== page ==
Trying to decide which of the amendments to the U.S. Constitution is the most important, is a tough question to answer. All twenty-seven amendments that have been made to The United States most sacred document ether are or were at one point important and dealt with a pressing issue or concern of the times that they were ratified. Yes, there are a few that may not seem to pertain to today’s society, but even those have a history that helped make America what it is today. To figure out which of the amendment is of the upmost importance, one would need to start by analyzing a few of the top contenders that come to mind, as well as imagining life without them. Some of the most popular amendments are of course the first two.
The Articles of Confederation was full of weaknesses from the start. It provided no federal courts and no power to enforce its resolutions and ordinances. It had no power to levy taxes and had to rely on the states to provide the budget, which was often ignored. The government wasn 't able to regulate interstate and foreign commerce. Essentially, under the Articles, the government was not a uniform entity supported by the states, but a jumbled nation of states governing themselves under a common name.
A Bill of Rights versus an Amendment Although the original ten Amendments of The Constitution are often referred to as the Bill of Rights, there are important differences between an amendment and a bill of rights. The purpose of this paper is to define a bill of rights and an amendment, and then to clarify their differences. Merriam-Webster’s Learner’s Dictionary Online (1828) defines a bill of rights as “A summary of fundamental rights and privileges guaranteed to a people against violation by the state—used especially of the first 10 amendments to the United States Constitution.” A bill of rights is a law that protects the rights listed within it from abuse by government or any higher power.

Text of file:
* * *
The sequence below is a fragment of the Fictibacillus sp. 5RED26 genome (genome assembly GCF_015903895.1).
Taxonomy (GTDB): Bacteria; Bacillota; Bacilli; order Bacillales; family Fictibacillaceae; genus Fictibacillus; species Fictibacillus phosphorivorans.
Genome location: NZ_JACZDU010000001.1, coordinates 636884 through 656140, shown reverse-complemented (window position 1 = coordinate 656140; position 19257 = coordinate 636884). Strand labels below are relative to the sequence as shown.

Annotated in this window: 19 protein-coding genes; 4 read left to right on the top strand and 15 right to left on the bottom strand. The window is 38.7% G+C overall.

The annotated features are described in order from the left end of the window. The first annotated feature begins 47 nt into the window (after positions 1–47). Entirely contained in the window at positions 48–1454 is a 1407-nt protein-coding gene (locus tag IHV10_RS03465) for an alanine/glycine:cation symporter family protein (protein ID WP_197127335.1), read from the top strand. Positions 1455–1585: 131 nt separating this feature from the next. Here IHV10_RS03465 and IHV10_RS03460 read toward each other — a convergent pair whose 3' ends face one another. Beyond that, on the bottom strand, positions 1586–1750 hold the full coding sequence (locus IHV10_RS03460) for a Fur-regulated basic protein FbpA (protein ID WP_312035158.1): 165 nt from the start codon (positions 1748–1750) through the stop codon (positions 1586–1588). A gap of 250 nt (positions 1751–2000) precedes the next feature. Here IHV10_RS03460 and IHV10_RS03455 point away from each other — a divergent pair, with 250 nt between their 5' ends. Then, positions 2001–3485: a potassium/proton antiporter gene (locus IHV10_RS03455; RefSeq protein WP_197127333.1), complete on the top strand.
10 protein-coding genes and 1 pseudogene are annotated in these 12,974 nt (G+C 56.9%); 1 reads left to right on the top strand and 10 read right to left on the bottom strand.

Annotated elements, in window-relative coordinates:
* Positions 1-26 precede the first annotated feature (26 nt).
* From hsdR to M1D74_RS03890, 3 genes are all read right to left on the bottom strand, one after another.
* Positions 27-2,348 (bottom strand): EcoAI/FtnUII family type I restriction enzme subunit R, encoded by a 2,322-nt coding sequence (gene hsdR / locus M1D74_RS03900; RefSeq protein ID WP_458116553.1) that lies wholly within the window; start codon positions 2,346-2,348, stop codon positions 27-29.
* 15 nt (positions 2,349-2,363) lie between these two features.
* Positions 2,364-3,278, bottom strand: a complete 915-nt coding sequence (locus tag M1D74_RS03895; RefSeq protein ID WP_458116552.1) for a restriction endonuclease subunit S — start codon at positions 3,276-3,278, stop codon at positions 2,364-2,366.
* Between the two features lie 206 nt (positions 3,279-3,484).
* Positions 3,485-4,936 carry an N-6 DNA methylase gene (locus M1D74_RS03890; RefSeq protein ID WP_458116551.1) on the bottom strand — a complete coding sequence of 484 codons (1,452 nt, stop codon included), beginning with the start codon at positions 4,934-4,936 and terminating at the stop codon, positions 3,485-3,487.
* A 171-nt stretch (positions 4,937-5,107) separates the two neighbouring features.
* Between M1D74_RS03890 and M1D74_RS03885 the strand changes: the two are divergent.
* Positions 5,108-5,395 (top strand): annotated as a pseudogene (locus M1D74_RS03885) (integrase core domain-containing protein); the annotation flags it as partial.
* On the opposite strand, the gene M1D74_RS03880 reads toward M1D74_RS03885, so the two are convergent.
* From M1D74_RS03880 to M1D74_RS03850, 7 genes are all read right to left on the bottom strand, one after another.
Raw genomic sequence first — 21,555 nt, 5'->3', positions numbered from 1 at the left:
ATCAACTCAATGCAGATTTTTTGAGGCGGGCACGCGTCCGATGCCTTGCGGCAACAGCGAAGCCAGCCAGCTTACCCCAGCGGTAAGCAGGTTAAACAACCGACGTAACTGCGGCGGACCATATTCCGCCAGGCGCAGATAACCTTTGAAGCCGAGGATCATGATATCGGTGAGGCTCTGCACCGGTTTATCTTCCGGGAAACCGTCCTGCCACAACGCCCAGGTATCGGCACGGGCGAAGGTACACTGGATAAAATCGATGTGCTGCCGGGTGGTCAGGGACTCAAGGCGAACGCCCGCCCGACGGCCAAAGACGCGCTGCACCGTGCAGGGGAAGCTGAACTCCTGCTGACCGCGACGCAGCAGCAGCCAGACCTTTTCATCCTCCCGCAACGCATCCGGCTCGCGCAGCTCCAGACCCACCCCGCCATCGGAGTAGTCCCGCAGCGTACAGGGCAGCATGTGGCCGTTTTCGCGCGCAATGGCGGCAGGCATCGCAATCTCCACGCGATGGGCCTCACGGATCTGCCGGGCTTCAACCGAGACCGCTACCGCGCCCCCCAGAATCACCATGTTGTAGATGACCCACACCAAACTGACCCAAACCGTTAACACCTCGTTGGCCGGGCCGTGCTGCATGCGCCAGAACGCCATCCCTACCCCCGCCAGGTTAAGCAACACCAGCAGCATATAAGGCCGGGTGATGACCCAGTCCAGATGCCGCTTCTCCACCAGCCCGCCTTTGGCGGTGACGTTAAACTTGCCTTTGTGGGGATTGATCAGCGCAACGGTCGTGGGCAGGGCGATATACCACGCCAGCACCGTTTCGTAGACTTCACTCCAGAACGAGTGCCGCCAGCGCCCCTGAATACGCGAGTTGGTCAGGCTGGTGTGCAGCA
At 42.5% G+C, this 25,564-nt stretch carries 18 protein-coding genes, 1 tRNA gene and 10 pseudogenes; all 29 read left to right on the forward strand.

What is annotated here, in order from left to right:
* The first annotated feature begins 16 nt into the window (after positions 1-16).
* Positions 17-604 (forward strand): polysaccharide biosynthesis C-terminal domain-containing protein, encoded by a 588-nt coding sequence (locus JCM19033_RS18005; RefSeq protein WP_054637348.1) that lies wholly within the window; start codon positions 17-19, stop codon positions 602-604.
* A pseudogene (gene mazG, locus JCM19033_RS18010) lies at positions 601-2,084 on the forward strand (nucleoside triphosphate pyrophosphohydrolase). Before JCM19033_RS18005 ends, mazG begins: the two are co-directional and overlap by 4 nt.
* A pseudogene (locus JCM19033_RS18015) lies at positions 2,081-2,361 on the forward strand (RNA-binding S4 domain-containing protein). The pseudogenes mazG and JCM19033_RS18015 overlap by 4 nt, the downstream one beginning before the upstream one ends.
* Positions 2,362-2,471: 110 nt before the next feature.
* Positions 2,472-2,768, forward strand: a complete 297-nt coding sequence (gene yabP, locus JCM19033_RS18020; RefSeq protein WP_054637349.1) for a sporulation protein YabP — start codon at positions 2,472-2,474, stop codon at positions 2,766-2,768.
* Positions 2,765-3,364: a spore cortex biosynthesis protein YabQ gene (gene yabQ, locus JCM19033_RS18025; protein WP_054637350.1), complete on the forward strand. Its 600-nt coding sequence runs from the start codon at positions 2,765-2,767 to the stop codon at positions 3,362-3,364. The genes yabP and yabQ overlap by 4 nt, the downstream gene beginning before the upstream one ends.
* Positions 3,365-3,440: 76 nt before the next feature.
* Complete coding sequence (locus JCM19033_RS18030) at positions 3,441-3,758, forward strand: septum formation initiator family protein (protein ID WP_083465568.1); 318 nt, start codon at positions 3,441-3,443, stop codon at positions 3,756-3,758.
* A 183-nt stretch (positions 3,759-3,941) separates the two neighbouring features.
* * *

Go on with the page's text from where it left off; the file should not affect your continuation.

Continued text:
Before the U.S. Constitution there was the Articles of Confederation. The document could declare war, negotiate treaties, and control foreign affairs. It couldn’t enforce laws, tax, and raise its own army. What the Articles Of Confederation lacked was a strong central government. Alexander Hamilton called for a constitutional convention in 1786, and it took place in Philadelphia on May 14, 1787.
The Articles of Confederation were approved on November 1777, which left many constraints on the federal government. The people were so worried about corruption, that they left the government powerless on all affairs, including foreign relations, military, Indian issues, and interstate disputes. In addition it denied Congress the power of taxation, the states were supposed to donate money to the government, which rarely occured. Each state had only one vote in Congress, but could send as many as seven delegates or as few as two, but if they divided equally on an issue the state lost its vote. There was not a President or independent executive and no veto over legislate decisions.
On July 9th, 1868 the Fourteenth Amendment was adopted in order to secure the previously infringed on rights of formerly enslaved African Americans. This racially charged amendment was intended to guarantee the protection for these former slaves, yet this amendment was distorted in order to justify and deny rights for women, gay couples, men, and various other minority groups. Through examining specific cases such as, Muller v. Oregon and Bradwell v. Illinois, it becomes evident that this amendment has been used both positively and negatively to effect women’s rights and protection under the law. Especially in regarding the 19th century, the Fourteenth Amendment was used to rationalize sexist actions by employers, states, and other officials.